Q: I am a key worker. Should I cycle to work? Yes. During the coronavirus outbreak, key workers are encouraged to cycle to work and avoid public transport if you can.
Q: Can I cycle to the shops? Yes. Buying essential shopping is one of the “reasonable excuses” to leave home and there is no reason not to make the journey by bike as long as you observe social distancing rules. Indeed, doing so is a healthy option that also reduces unnecessary vehicle traffic and pressure on public transport.
Q: Can I ride with a friend if we live in the same household? Yes, as long as you are feeling well and neither of you are showing any symptoms.
Q: Can I ride with a friend if we don’t live in the same household? No, you should not ride with a friend if you don’t live in the same household, as either of you may be infected, without showing symptoms.
Q: Is it OK to go for a ride with my kids? Yes, assuming you live in the same household as them. If you are all well and not self-isolating (because of symptoms of a cough or fever), then you are not a risk to each other.
Q: What advice should I give to my children if they are well and want to go for a ride? If old enough to go out alone and they understand social distancing and observe hygiene rules, then its OK for them to cycle.
Q. Is it OK for me to go for a ride in the woods? People should not be getting into their cars to travel to forests, woods and other outdoor spaces. However, if you live very close to such woods and forests and you can cycle to them from your front door it is OK.
Q: Does my ride have to start from home? The strict legal position is that there is no requirement that your permitted exercise must start from your front door; however, anyone thinking of jumping in a car to travel somewhere to take exercise might need to justify that this was reasonable. In the Worcester area it should be easy enough to find quiet, uncrowded places to cycle to from your front door.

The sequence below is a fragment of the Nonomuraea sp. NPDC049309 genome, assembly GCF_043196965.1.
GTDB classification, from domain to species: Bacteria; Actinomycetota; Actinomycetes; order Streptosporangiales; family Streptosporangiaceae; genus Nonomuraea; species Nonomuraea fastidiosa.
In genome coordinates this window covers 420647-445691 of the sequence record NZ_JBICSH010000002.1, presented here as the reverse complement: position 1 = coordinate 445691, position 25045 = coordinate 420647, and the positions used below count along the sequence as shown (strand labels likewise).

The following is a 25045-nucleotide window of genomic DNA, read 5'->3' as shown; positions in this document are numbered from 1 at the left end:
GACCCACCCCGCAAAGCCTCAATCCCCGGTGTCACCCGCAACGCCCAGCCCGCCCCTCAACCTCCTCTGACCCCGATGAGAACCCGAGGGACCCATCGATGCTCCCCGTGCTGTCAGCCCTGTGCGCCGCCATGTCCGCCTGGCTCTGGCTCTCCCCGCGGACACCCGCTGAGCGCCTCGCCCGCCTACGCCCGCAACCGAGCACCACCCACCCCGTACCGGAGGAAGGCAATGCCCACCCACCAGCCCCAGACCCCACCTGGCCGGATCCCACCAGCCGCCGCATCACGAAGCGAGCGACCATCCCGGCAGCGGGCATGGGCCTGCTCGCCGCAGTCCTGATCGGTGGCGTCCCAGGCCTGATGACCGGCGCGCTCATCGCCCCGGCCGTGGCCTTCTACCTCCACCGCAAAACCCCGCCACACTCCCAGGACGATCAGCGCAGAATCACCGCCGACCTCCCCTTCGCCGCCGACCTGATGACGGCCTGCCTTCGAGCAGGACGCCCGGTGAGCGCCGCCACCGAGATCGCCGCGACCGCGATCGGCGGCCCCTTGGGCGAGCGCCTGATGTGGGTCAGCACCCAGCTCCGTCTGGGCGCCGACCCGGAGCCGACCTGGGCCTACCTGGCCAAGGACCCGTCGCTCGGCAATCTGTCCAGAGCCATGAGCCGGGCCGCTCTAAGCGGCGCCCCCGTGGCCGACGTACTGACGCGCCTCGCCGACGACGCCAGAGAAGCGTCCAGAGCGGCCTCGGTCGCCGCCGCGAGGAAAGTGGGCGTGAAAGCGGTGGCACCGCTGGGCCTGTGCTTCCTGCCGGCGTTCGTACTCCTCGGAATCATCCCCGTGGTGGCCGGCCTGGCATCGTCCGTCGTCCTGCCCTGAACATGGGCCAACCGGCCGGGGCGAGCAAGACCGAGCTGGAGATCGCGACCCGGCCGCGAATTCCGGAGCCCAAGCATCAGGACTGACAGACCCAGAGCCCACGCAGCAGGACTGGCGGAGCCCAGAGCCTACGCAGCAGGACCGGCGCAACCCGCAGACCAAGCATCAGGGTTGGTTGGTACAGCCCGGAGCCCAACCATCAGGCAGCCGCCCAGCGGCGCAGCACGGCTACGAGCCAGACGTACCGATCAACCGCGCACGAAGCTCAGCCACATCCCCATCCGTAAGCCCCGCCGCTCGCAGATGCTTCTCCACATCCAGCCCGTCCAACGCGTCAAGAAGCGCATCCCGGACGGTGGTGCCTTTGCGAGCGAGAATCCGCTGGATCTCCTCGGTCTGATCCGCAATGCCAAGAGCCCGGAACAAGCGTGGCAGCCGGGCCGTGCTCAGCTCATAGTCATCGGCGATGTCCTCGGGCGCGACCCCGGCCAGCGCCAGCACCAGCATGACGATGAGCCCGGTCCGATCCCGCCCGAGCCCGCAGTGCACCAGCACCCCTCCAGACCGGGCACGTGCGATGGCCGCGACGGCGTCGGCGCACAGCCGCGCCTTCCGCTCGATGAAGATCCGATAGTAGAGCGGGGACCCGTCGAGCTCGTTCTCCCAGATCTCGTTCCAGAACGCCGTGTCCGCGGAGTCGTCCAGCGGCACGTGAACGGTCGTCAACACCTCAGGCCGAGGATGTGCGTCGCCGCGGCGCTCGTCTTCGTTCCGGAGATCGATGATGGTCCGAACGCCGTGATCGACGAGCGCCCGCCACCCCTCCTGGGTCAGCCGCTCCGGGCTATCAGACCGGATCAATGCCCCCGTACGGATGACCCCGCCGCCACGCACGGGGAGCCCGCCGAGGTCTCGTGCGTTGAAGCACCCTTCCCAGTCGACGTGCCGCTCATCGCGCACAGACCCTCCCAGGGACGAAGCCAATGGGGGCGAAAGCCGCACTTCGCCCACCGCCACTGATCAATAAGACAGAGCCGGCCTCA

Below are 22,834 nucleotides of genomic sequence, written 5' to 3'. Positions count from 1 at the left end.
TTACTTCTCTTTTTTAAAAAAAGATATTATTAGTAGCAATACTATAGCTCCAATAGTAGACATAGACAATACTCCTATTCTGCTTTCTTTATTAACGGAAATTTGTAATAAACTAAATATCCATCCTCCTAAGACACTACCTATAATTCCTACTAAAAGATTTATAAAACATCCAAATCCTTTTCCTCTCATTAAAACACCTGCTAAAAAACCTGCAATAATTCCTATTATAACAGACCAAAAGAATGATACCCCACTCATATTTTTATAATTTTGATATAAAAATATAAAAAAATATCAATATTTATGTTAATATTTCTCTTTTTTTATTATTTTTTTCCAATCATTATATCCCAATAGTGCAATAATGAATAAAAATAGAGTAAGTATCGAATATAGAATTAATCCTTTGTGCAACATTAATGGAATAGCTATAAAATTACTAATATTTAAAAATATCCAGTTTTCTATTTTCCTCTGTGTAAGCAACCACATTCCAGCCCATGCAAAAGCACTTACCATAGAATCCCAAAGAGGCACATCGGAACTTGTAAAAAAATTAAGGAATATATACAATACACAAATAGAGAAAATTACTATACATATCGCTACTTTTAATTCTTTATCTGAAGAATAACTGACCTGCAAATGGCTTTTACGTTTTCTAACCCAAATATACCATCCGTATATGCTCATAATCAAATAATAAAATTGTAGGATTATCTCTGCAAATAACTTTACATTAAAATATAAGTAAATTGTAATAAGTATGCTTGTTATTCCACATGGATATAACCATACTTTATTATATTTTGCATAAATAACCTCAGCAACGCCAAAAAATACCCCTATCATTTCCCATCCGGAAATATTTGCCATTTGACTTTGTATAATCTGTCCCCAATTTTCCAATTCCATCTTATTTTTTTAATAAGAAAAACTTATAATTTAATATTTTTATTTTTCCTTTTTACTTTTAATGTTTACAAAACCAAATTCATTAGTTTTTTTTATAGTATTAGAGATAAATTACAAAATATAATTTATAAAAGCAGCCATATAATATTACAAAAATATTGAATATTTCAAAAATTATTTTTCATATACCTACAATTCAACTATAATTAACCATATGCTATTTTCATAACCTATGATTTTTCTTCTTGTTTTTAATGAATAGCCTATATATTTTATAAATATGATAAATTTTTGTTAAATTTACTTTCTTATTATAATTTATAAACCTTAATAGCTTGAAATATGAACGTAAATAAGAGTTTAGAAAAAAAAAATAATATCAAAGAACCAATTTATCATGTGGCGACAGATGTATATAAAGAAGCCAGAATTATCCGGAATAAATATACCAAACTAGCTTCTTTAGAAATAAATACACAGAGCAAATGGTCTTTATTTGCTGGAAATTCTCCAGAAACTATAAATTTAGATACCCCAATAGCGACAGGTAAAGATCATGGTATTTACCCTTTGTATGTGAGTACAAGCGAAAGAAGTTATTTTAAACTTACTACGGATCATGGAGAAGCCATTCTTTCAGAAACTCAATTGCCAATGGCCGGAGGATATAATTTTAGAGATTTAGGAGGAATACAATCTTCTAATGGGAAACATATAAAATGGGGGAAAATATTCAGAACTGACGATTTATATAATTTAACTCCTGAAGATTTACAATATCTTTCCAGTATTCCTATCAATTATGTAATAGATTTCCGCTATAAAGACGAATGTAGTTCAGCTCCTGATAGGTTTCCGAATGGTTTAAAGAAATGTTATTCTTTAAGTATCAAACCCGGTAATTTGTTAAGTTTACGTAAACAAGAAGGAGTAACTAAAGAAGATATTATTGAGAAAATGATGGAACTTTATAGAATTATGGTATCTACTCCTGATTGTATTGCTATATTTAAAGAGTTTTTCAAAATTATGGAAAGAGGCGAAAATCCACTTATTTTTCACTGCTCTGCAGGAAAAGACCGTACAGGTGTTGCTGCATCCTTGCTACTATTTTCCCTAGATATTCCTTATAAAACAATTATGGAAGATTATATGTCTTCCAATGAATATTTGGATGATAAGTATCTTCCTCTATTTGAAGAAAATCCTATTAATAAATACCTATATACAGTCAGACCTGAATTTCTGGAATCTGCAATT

Q: How long and how often can I ride for? Government guidance initially suggested only exercising once per day, but that is not a legal requirement. The guidance in England has now been changed to recognise that people with certain physical or mental health conditions may need to go out more often. There is no guidance on how long you should be exercising for, but Cycling UK advice is to go out for long enough to keep yourself in good shape physically and emotionally but avoid doing more than this.
Q: Should I ride on canal towpaths? If you chose to ride along a narrow towpath or pedways that are popular with walkers and joggers, at busy times of the day, it’s likely that you will find it difficult to pass those on foot while leaving the recommended two metres of space. You’ll end up either riding at walking pace behind people or breaching the social distancing guidelines.
Choosing where and when to ride is therefore important. Try and avoid routes that will be busy with other walkers and cyclists, or only use them at times when they’re unlikely to be busy. Ideally pick routes direct from your front door to avoid using your car. With so little traffic its often now better to use the roads.